consideration, reason and philosophy would be but a simple affair.
Thirdly: He will allow any object, however frightful in appearance, to come around, over or on him, that does not inflict pain.
We know from a natural course of reasoning, that there has never been an effected without a cause, and we infer from this, that there can be no action, either in animate or inanimate matter, without there first being some cause to produce it.
And from this self-evident fact we know that there is some cause for every impulse or movement of either mind or matter, and that this law governs every action or movement of the animal kingdom. Then, according to this theory, there must be some cause before fear can exist; and, if fear exists from the effect of imagination, and not from the infliction of real pain, it can be removed by complying with those laws of nature by which the horse examines an object, and determines upon its innocence or harm.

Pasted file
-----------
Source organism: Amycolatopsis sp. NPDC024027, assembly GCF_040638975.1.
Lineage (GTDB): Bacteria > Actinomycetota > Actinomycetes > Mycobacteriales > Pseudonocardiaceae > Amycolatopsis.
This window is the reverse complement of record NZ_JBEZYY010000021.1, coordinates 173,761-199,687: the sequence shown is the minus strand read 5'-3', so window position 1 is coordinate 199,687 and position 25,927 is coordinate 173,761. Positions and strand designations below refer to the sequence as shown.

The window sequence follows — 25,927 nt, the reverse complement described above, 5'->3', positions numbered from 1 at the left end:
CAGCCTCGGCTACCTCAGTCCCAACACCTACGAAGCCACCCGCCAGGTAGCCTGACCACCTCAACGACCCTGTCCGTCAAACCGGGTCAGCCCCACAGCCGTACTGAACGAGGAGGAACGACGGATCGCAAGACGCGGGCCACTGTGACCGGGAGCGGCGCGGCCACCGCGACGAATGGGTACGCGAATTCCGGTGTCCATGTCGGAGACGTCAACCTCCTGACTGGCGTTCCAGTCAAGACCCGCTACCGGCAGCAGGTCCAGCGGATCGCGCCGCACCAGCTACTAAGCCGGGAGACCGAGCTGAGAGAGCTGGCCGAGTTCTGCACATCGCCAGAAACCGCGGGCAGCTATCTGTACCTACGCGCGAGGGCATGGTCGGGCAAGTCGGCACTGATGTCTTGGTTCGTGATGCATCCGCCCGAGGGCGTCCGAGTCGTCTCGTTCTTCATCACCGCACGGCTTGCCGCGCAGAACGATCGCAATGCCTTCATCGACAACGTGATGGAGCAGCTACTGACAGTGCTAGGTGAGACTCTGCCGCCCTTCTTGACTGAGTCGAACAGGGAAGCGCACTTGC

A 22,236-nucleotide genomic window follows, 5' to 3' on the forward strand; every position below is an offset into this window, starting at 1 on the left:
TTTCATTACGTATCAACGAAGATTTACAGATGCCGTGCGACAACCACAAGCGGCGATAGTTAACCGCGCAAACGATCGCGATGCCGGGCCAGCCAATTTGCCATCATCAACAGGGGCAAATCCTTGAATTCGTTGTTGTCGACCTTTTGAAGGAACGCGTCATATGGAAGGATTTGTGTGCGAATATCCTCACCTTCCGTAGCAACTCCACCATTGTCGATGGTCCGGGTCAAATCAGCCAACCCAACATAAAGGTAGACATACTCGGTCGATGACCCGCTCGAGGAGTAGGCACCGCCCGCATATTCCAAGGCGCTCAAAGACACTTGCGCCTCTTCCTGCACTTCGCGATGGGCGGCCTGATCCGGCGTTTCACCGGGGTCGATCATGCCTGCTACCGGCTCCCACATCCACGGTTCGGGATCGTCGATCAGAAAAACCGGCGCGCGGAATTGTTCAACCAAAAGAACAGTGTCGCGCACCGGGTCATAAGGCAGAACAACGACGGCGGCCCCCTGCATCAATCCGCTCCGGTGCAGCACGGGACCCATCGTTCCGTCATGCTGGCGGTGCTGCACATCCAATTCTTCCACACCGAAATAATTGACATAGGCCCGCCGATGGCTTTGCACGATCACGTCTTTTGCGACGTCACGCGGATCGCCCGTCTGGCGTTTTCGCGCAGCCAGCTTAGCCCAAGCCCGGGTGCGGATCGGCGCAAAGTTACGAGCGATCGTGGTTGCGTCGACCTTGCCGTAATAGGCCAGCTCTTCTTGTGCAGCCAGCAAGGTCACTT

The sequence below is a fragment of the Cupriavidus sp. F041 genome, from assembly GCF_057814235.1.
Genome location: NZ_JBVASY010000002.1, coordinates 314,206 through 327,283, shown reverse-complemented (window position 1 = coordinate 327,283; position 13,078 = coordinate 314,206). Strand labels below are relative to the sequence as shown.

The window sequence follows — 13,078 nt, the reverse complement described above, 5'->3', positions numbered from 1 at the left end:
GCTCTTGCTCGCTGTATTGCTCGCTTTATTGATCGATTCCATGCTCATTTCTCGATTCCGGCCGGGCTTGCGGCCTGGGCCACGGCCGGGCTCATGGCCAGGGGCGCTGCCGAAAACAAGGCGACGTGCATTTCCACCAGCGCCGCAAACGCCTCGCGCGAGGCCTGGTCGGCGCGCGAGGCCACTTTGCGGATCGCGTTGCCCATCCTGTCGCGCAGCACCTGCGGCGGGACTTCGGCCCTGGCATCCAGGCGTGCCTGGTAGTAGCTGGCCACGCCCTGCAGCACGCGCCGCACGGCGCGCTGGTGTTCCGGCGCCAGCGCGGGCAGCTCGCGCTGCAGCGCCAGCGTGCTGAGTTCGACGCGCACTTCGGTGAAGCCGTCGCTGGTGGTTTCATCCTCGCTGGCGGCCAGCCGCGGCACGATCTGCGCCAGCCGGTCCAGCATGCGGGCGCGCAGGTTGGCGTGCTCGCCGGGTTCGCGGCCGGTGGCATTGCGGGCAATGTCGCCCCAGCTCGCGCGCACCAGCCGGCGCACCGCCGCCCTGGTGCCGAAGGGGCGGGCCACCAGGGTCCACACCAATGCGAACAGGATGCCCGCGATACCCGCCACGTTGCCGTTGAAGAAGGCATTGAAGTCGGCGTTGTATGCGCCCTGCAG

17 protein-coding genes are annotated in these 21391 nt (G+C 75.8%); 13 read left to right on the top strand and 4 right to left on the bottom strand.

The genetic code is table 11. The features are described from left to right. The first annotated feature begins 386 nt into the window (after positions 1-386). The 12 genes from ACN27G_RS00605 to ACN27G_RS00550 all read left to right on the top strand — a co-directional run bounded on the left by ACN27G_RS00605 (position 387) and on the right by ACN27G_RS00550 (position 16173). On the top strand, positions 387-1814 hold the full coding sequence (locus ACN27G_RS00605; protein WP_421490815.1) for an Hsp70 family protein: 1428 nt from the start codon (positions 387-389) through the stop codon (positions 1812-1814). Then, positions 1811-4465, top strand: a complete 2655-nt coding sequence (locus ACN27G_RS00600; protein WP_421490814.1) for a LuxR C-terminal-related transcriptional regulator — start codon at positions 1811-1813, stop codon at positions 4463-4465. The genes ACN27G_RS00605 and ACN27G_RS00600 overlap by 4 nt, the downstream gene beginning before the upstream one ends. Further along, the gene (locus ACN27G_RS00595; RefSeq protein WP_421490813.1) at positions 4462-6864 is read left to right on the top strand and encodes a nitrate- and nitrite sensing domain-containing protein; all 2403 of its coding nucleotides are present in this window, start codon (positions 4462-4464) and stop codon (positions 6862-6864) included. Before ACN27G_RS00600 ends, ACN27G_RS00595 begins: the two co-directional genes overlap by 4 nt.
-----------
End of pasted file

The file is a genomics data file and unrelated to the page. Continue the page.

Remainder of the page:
A log or stump by the road-side may be, in the imagination of the horse, some great beast about to pounce upon him; but after you take him up to it and let him stand by it a little while, and touch it with his nose, and go through his process of examination, he will not care any thing more about it. And the same principle and process will have the same effect with any
other object, however frightful in appearance, in which there is no harm.
Take a boy that has been frightened by a false-face or any other object that he could not comprehend at once; but let him take that face or object in his hands and examine it, and he will not care anything more about it.
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